Twins thinking about using Joe Mauer in the leadoff spot

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Joe Mauer has been hitting well to start the season, batting .308 coming into Sunday’s action, but he has yet to homer and is slugging just .396. The Twins have written him into the number three spot in the lineup all season, but they’re considering a change. Nick Cafardo of the Boston Globe reports that the Twins are discussing moving Mauer to the leadoff spot.

“You can go to your sabermetrics experts and a lot of them have him high in the order,” Molitor said. “How that would play in terms of him getting chances to get hits with men in scoring position and do some other things he’s been doing pretty well, I’m not sure. There are some things about that as a consideration. I don’t know if it is something that will happen or not, but we’re looking at various options.’’

Indeed, a Sabermetrically-optimized lineup would likely have Mauer batting first. For instance, using this lineup analysis tool from Baseball Musings (using Twins’ stats entering Sunday), all of the lineup variations that result in the highest runs scored average have Mauer first. There’s no doubt Mauer can hit for a high average, but he hasn’t shown his power stroke since 2013. Without power, the Twins would get the most use out of Mauer moving him from third to first in the lineup. Then, he could use his high on-base percentage to set the table for those who do have power, like Trevor Plouffe.

Max Scherzer: ‘There’s no reason to engage with MLB in any further compensation reductions’

Max Scherzer
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MLBPA player representative Max Scherzer sent out a short statement late Wednesday night regarding the ongoing negotiations between the owners and the union. On Tuesday, ownership proposed a “sliding scale” salary structure on top of the prorated pay cuts the players already agreed to back in March. The union rejected the proposal, with many worrying that it would drive a wedge in the union’s constituency.

Scherzer is one of eight players on the MLBPA executive subcommittee along with Andrew Miller, Daniel Murphy, Elvis Andrus, Cory Gearrin, Chris Iannetta, James Paxton, and Collin McHugh.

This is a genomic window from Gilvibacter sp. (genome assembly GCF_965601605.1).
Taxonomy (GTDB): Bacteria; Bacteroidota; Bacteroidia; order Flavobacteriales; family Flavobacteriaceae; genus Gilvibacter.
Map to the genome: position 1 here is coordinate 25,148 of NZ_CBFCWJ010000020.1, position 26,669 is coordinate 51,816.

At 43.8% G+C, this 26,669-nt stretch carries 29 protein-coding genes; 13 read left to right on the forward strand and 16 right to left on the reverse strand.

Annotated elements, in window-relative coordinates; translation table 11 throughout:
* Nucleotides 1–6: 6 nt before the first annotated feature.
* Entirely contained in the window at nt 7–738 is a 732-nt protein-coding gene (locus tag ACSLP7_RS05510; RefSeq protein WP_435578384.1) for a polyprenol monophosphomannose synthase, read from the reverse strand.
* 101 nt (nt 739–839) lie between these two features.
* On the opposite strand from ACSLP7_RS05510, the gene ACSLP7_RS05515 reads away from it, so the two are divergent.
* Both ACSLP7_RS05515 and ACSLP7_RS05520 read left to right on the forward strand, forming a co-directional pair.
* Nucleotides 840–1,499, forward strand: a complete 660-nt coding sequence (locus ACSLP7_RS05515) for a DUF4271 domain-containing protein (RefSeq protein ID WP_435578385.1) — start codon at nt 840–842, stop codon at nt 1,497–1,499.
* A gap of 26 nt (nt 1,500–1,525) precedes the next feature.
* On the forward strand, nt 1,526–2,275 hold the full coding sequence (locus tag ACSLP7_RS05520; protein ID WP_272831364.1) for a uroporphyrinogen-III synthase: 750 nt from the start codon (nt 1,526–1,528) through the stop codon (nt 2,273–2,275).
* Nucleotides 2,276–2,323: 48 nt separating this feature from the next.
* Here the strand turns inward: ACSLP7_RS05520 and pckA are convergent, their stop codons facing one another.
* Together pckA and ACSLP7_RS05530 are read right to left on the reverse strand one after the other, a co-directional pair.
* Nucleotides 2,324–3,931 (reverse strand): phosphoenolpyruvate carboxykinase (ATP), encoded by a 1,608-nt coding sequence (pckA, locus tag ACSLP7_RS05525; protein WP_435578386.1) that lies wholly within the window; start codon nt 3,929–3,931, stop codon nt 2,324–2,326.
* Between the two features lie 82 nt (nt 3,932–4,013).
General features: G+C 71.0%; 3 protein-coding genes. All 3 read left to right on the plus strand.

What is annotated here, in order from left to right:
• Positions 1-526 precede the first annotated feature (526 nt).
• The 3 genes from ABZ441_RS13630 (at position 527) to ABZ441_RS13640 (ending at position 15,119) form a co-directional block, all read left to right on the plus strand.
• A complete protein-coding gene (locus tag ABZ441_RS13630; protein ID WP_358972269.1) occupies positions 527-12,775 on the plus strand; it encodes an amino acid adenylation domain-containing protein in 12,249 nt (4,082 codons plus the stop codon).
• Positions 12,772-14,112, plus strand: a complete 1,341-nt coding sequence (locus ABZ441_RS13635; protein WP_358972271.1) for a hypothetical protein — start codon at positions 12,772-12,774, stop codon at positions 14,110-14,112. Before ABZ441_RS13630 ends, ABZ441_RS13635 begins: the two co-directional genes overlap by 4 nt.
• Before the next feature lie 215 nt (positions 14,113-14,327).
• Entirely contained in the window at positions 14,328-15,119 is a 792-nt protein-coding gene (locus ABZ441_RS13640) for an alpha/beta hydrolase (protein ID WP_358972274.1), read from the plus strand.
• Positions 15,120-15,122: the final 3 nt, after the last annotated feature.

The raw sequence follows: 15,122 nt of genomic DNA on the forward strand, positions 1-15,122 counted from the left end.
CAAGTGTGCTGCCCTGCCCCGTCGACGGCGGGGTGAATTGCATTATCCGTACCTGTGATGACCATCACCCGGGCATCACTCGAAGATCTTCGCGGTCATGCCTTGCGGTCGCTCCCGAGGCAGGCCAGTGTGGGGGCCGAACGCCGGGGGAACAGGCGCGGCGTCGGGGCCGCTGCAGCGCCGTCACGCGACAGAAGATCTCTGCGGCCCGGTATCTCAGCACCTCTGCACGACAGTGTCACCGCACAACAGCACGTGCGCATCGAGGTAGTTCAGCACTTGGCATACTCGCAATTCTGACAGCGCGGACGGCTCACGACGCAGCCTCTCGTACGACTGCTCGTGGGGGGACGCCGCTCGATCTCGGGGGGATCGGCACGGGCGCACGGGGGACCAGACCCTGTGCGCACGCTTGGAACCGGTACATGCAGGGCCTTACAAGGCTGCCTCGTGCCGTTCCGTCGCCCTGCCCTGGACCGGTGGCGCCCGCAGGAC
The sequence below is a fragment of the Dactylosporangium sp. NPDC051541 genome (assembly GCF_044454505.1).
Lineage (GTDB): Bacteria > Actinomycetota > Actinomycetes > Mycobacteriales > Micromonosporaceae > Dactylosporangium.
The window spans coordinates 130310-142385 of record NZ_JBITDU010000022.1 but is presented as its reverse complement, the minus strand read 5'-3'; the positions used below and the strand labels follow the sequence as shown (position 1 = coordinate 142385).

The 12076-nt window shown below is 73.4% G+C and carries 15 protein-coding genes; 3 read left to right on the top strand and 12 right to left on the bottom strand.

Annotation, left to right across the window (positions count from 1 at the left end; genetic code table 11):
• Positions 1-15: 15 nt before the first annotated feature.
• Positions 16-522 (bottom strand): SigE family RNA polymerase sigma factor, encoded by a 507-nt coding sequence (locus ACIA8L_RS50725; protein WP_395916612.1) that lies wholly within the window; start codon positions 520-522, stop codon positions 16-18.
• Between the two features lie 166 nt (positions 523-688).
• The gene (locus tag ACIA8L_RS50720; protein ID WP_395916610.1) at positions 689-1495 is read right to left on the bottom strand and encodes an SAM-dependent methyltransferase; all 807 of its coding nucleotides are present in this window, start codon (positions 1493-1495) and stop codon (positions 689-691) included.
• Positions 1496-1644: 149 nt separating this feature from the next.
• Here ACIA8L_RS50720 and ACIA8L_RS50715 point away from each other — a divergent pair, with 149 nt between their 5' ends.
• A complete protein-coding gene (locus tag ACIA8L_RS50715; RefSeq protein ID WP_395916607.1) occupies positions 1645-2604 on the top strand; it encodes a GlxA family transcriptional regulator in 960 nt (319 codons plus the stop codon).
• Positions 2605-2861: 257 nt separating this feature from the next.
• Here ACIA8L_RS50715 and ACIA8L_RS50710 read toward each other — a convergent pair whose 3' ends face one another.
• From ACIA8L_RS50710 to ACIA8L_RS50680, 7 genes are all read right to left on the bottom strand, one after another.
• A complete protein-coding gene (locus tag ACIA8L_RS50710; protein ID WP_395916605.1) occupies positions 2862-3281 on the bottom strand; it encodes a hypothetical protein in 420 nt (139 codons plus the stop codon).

Scherzer’s statement:

After discussing the latest developments with the rest of the players there’s no reason to engage with MLB in any further compensation reductions. We have previously negotiated a pay cut in the version of prorated salaries, and there’s no justification to accept a 2nd pay cut based upon the current information the union has received. I’m glad to hear other players voicing the same viewpoint and believe MLB’s economic strategy would completely change if all documentation were to become public information.

Indeed, aside from the Braves, every other teams’ books are closed, so there has been no way to fact-check any of the owners’ claims. Cubs chairman Tom Ricketts, for example, recently said that 70 percent of the Cubs’ revenues come from “gameday operations” (ticket sales, concessions, etc.). But it went unsubstantiated because the Cubs’ books are closed. The league has only acknowledged some of the union’s many requests for documentation. Without supporting evidence, Ricketts’ claim, like countless others from team executives, can only be taken as an attempt to manipulate public sentiment.

Early Thursday morning, ESPN’s Jeff Passan reported that the MLBPA plans to offer a counter-proposal to MLB in which the union would suggest a season of more than 100 games and fully guaranteed prorated salaries. It seems like the two sides are quite far apart, so it may take longer than expected for them to reach an agreement.